3D Printing Teaching Aids for Realistic Hands-On Learning
Hands-on teaching aids are helpful in any classroom, and they are absolutely essential in educational settings like labs and pre-clinical instruction. In these environments, handling a tangible model enhances a student’s understanding of theory, permits repeated practice of techniques, and allows instructors to observe and make corrections.
Sourcing high-quality, effective, budget-friendly teaching aids can be a challenge for instructors and administrators. 3D printing offers an alternative with more flexibility and control for schools of any size.
Assoc. Dr. Gülşah Uslu, an instructor in the dental school at Canakkale Onsekiz Mart University in Turkey, and Dt. Halit Yosunçığır, dental product manager at Formlabs reseller BTech Innovation, have found a unique way 3D printing can augment hands-on instruction. Together, the team used Formlabs 3D printers to produce more than 13,000 anatomically accurate artificial teeth models that students could use when first learning certain procedures.
The 3D printed teaching aids turned out to have several advantages over traditionally manufactured teaching aids, including some benefits Dr. Uslu and her team didn’t expect. Read on to find out what these advantages are and how other programs can benefit from their learnings.
Replicable Practice on Real-Life Cases With 3D Printed Teaching Aids
Dental students typically go through a hands-on training program before they treat their first patient under supervision in the clinic. This training is either conducted on artificial anatomical models or on extracted teeth.
Plastic anatomical models, called typodonts, are ubiquitous in dental schools. They help students visualize concepts taught in the classroom and are used in hands-on exams to evaluate the students’ technique. Training on typodonts allows students to practice on familiar tools, but they are expensive. Additionally, because they are optimized for mass production and ease of assembly rather than anatomical accuracy, they don’t realistically simulate varied clinical situations.
Working with real extracted teeth allows students to practice on real-life cases, but there are risks associated with this option. Access to a steady supply of quality, safe, and ethically extracted teeth depends on voluntary donations from local clinicians. Additionally, they carry some risk of cross-infection, and can vary in quality and complexity, which lowers uniformity standards in student learning and assessment.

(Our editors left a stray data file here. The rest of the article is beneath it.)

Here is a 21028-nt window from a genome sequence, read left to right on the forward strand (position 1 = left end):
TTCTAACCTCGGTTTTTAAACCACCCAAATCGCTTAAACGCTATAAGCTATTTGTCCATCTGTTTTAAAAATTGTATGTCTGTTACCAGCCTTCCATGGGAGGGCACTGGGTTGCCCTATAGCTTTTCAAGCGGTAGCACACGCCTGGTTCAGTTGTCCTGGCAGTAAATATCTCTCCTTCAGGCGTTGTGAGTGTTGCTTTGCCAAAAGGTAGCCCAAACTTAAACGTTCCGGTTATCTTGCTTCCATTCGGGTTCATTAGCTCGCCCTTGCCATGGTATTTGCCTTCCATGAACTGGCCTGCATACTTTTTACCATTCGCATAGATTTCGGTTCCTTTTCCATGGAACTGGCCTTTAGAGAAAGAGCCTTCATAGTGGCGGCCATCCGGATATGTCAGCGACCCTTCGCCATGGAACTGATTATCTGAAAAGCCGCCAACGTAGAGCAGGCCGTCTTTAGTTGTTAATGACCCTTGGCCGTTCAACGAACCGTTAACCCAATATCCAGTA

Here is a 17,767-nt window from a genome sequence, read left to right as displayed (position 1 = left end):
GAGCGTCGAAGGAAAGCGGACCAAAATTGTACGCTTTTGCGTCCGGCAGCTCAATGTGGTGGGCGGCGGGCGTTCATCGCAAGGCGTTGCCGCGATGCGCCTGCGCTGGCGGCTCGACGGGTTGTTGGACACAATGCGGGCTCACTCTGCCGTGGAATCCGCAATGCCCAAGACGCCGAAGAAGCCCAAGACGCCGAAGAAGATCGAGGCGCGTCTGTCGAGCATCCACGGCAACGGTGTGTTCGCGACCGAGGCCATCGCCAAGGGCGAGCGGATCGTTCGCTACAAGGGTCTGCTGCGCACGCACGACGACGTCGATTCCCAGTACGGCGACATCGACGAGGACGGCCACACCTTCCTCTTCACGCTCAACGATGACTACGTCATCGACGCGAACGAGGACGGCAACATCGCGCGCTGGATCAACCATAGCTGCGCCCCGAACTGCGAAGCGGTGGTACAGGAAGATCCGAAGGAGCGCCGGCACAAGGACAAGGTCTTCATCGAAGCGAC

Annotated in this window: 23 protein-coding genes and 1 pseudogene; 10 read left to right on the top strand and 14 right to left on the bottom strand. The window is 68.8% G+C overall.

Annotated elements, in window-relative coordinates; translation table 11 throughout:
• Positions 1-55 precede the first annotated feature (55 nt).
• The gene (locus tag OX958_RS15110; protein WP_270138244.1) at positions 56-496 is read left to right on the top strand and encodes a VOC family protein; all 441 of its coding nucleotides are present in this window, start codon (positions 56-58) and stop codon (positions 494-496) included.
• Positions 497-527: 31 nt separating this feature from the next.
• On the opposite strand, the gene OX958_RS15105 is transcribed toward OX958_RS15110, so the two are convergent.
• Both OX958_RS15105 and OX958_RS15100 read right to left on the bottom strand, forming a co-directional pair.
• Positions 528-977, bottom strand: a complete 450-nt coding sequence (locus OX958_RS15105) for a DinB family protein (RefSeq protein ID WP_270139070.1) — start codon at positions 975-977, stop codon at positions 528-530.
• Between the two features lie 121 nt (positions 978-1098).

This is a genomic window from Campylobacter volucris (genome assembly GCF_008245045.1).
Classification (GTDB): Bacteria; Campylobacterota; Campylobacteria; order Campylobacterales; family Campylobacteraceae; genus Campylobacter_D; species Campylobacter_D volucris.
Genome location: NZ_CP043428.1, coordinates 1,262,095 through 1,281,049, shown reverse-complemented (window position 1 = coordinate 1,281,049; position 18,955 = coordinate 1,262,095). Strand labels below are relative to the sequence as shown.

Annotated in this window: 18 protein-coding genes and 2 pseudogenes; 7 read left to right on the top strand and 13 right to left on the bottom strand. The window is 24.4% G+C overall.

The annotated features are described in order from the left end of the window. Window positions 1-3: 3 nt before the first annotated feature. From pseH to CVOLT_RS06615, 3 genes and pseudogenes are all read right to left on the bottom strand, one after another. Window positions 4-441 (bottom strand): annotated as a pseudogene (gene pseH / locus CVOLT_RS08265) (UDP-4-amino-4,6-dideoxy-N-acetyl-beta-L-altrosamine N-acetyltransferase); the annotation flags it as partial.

As Dr. Uslu and her students have learned, 3D printed teeth provide the best of both worlds: accurate and realistic learning experiences based on real patient cases, while giving every student the opportunity to practice on the same exact case—and all without the risk of cross-infection.
More Advantages of 3D Printing Teaching Aids
The team at COMU and Btech were pleasantly surprised to identify three further advantages to the 3D printed teaching aids.
Thanks to the transparency of Clear Resin, students and instructors can visualize the entire tooth, which is particularly beneficial in a training environment. Students can continuously monitor every angle of the procedure as they go, and errors can be detected and corrected by an instructor without an X-ray.
Flexibility in the COVID Era
Dr. Uslu began this project when her university transitioned to fully remote instruction in 2020. Dental education relies heavily on experiential learning, so the faculty got creative to give students remote hands-on training. Using 3D printed teeth for pre-clinical procedure instruction permitted instructors to stay flexible and continue to deliver quality education under adverse circumstances.
Price Per Unit
Whether students buy their own or the university supplies them for students, typodonts are expensive. Lower-end typodonts, made with lower quality materials, cost between $50 and $100 USD, but it’s not uncommon to spend more than $300 for a quality model. On the other hand, the 3D printed teeth cost just $2 each to produce.
3D Printed Teaching Aids In More Disciplines
3D printing may be a useful way to create teaching aids in other disciplines. It’s important to consider how a design is chosen and sourced, how many copies are needed, and, of course, cost.
Sourcing a 3D Model
3D printing is only useful once you have a 3D computer file of the object you want to print. There are multiple ways to obtain a 3D model, including designing it from scratch, adapting it from a 3D scan, and downloading it from an online 3D model repository.
The BTech team adapted their teeth designs from real patient scans. They used the Mimics Innovation Suite of software from Materialise to analyze computed tomography (CT) images taken from the head and neck region of a patient. Using Mimics, they isolated individual teeth, including roots, made adjustments, and exported each model as a 3D file.
Scale of Production
It’s important to consider how many units are needed, and over what timescale. BTech’s production team was able to produce up to 110 molar teeth per print on the Form 3B. Each print took about eight hours, and using three Form 3B printers, they produced 13,000 units in 13 months, or approximately 1,000 units each month.
To calculate the cost to 3D print any item, consider the upfront cost of the 3D printer and accessories, the material use per unit, and the cost of labor. This can be tricky to calculate on your own. Try our interactive ROI calculator to estimate the cost of producing a variable number of items.
As for what types of teaching aids could be 3D printed—the possibilities are endless. See how Formlabs customers in industry are using 3D printing for more inspiration.